All that was lacking was an articulation of that feeling and what it meant to live and grow up in Hong Kong. This was where popular culture came in, Dr Ng said.
“A main ingredient of identity is the stories circulating in a population. Pop culture became an important source of these stories and it depicted some of the core features of Hong Kong identity: being quick-thinking, being smart – I earn more money than my neighbour in China – and taking pride in being pragmatic and efficient. All of that was a big part of the Hong Kong identity.
“There was also another set of values that are integral to a refugee society. Hong Kong started as a refugee society in the 1950s and there was a memory of that in a big chunk of the population – you could be rich today but very poor tomorrow. So a second strand of Hong Kong identity lay in the need to help your neighbour and be moral instead of money-oriented. Some pop culture products worked in the idea of a hero saving a poor community, which harks back to traditional Chinese fiction and folk stories.”
These values were reflected in programmes such as the sitcom Casanova ’73 which aired in 1973 and showed families experiencing and laughing about real-life issues such as corruption, and in films like Games Gamblers Play. It was also conveyed by pop stars such as the ‘Four Heavenly Kings’ – singers Andy Lau, Jacky Cheung, Aaron Kwok and Leon Lai – who crossed over into television and film and reinforced the messages across mediums.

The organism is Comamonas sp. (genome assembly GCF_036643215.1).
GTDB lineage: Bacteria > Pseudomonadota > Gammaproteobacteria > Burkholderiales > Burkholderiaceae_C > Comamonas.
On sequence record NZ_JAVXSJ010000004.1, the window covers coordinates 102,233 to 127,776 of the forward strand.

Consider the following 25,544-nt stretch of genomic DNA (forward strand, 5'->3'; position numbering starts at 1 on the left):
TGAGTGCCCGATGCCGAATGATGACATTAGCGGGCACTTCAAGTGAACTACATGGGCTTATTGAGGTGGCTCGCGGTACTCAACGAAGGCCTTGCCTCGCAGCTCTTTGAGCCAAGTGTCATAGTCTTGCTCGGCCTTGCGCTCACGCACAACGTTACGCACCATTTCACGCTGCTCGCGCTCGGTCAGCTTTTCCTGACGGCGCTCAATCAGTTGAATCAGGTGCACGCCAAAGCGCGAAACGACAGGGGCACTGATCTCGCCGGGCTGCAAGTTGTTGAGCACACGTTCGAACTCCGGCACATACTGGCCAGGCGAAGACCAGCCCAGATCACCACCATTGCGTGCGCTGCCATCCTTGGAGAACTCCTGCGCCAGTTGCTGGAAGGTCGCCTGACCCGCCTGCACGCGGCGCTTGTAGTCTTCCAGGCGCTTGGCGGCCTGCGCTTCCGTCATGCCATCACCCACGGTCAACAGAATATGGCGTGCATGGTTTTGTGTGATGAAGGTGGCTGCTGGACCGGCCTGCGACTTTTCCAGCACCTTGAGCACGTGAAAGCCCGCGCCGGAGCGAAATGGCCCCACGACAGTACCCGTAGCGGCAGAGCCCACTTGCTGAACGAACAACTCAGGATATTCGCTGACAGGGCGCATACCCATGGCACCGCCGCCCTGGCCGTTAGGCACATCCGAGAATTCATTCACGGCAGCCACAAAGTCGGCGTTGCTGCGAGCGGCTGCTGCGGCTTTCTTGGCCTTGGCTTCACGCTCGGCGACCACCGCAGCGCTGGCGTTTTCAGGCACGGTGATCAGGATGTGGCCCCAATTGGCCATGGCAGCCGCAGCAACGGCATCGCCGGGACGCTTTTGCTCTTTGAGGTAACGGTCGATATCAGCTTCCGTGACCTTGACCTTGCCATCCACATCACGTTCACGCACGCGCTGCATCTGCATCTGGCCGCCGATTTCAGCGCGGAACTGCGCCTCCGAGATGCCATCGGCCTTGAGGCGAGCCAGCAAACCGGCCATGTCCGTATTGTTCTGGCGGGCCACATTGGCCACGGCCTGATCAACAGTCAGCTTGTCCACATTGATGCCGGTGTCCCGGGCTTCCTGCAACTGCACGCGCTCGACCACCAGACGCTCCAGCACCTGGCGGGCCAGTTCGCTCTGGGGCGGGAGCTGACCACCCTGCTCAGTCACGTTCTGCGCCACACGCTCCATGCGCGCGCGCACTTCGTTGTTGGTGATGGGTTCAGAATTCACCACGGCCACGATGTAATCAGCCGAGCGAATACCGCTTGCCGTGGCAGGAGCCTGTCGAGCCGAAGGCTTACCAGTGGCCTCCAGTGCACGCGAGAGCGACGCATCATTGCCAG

This is a very strange phenomenon.
The younger generation has a heightened sense of local belonging, but they are
not consuming Cantonese pop culture
Professor Stephen YW Chu
Lost in transition
From the 1990s, though, sassy Hong Kong culture started to lose its bloom under political, economic and demographic pressures – the rise of China, 1997, globalisation, and the desire of every new generation to remake the world in their own way. The old cultural products became passé, as comments by Professor Chu’s students illustrated. “They told me that anyone who is a Cantopop singer and at the same time a TVB (Television Broadcasts Limited) actor [a formula for huge success in the past] only appeals to middle-aged housewives,” he said.